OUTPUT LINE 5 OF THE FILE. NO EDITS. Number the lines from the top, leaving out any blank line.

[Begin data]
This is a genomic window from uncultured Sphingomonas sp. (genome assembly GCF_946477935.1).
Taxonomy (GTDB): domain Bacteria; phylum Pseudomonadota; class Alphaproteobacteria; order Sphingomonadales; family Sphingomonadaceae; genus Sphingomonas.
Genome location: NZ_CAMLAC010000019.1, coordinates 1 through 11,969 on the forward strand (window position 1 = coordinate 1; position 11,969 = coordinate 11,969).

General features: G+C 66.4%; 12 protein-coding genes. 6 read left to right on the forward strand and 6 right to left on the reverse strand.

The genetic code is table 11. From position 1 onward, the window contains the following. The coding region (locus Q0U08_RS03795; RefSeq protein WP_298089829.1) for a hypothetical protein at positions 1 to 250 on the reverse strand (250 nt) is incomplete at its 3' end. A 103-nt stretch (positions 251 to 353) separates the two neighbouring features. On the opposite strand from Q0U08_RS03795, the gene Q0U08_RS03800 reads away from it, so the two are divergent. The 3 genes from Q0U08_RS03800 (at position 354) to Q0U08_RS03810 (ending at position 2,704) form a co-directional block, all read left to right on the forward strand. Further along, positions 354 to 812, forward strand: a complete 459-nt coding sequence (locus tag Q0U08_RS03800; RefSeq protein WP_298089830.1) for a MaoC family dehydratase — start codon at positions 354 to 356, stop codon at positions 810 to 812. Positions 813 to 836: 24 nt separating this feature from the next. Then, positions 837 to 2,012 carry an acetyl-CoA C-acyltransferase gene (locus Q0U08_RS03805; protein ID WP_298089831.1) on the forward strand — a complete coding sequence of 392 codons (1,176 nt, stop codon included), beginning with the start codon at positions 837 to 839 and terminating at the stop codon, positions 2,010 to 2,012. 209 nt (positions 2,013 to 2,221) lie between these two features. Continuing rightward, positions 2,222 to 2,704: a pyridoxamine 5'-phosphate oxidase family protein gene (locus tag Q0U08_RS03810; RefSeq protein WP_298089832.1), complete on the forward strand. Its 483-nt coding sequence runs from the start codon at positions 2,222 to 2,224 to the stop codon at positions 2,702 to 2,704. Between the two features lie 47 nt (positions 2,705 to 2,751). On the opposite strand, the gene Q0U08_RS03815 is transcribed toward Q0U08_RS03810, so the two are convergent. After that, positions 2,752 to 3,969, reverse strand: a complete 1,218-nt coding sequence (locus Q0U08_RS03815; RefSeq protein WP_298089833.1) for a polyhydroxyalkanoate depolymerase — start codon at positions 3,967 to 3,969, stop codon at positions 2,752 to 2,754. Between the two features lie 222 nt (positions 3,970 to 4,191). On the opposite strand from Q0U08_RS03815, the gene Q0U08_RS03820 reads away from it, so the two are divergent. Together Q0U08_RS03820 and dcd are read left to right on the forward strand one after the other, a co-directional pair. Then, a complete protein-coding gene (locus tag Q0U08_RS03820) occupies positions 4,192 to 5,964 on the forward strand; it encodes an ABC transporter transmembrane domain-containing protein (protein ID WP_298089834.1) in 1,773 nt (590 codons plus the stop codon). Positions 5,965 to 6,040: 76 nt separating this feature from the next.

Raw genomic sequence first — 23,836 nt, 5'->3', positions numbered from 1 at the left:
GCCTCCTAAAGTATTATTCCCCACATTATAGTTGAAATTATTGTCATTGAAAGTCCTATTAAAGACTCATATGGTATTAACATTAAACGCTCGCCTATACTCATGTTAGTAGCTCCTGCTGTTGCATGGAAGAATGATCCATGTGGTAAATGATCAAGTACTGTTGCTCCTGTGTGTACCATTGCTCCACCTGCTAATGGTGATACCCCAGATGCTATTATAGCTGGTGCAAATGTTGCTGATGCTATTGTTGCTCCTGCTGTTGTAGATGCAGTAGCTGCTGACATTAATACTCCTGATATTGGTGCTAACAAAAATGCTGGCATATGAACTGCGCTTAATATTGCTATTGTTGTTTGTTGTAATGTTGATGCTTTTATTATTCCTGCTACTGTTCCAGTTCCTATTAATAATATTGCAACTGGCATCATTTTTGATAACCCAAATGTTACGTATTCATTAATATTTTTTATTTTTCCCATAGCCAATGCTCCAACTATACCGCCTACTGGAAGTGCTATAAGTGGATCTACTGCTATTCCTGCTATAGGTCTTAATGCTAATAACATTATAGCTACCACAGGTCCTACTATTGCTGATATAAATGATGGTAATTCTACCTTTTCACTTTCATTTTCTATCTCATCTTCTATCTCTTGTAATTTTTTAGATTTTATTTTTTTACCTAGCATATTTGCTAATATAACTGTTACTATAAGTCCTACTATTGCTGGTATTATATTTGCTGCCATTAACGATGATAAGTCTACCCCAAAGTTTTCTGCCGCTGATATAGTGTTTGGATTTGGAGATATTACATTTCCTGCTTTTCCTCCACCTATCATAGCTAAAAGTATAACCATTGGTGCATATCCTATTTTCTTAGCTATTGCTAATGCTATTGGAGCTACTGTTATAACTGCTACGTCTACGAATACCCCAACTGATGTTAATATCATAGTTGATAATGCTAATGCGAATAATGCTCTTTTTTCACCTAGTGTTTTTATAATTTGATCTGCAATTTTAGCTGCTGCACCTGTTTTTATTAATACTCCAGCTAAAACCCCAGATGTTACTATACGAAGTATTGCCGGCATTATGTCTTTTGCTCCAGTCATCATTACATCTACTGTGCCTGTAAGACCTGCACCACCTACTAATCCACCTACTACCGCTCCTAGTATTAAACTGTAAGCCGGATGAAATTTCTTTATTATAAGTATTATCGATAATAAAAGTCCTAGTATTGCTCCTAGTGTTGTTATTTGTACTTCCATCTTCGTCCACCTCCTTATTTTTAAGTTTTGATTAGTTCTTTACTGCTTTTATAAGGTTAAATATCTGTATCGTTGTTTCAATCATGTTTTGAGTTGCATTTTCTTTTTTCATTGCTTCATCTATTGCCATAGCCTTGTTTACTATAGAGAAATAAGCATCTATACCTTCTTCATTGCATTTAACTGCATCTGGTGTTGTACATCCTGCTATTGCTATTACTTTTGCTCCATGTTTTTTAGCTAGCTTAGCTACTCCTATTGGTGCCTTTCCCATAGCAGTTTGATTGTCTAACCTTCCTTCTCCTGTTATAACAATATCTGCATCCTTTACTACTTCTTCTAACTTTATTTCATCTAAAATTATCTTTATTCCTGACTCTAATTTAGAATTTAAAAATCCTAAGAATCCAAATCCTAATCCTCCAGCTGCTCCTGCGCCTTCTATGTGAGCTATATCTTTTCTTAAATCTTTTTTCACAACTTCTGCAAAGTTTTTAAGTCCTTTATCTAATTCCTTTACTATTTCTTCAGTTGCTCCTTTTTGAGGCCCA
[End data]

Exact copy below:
The genetic code is table 11. From position 1 onward, the window contains the following. The coding region (locus Q0U08_RS03795; RefSeq protein WP_298089829.1) for a hypothetical protein at positions 1 to 250 on the reverse strand (250 nt) is incomplete at its 3' end. A 103-nt stretch (positions 251 to 353) separates the two neighbouring features. On the opposite strand from Q0U08_RS03795, the gene Q0U08_RS03800 reads away from it, so the two are divergent. The 3 genes from Q0U08_RS03800 (at position 354) to Q0U08_RS03810 (ending at position 2,704) form a co-directional block, all read left to right on the forward strand. Further along, positions 354 to 812, forward strand: a complete 459-nt coding sequence (locus tag Q0U08_RS03800; RefSeq protein WP_298089830.1) for a MaoC family dehydratase — start codon at positions 354 to 356, stop codon at positions 810 to 812. Positions 813 to 836: 24 nt separating this feature from the next. Then, positions 837 to 2,012 carry an acetyl-CoA C-acyltransferase gene (locus Q0U08_RS03805; protein ID WP_298089831.1) on the forward strand — a complete coding sequence of 392 codons (1,176 nt, stop codon included), beginning with the start codon at positions 837 to 839 and terminating at the stop codon, positions 2,010 to 2,012. 209 nt (positions 2,013 to 2,221) lie between these two features. Continuing rightward, positions 2,222 to 2,704: a pyridoxamine 5'-phosphate oxidase family protein gene (locus tag Q0U08_RS03810; RefSeq protein WP_298089832.1), complete on the forward strand. Its 483-nt coding sequence runs from the start codon at positions 2,222 to 2,224 to the stop codon at positions 2,702 to 2,704. Between the two features lie 47 nt (positions 2,705 to 2,751). On the opposite strand, the gene Q0U08_RS03815 is transcribed toward Q0U08_RS03810, so the two are convergent. After that, positions 2,752 to 3,969, reverse strand: a complete 1,218-nt coding sequence (locus Q0U08_RS03815; RefSeq protein WP_298089833.1) for a polyhydroxyalkanoate depolymerase — start codon at positions 3,967 to 3,969, stop codon at positions 2,752 to 2,754. Between the two features lie 222 nt (positions 3,970 to 4,191). On the opposite strand from Q0U08_RS03815, the gene Q0U08_RS03820 reads away from it, so the two are divergent. Together Q0U08_RS03820 and dcd are read left to right on the forward strand one after the other, a co-directional pair. Then, a complete protein-coding gene (locus tag Q0U08_RS03820) occupies positions 4,192 to 5,964 on the forward strand; it encodes an ABC transporter transmembrane domain-containing protein (protein ID WP_298089834.1) in 1,773 nt (590 codons plus the stop codon). Positions 5,965 to 6,040: 76 nt separating this feature from the next.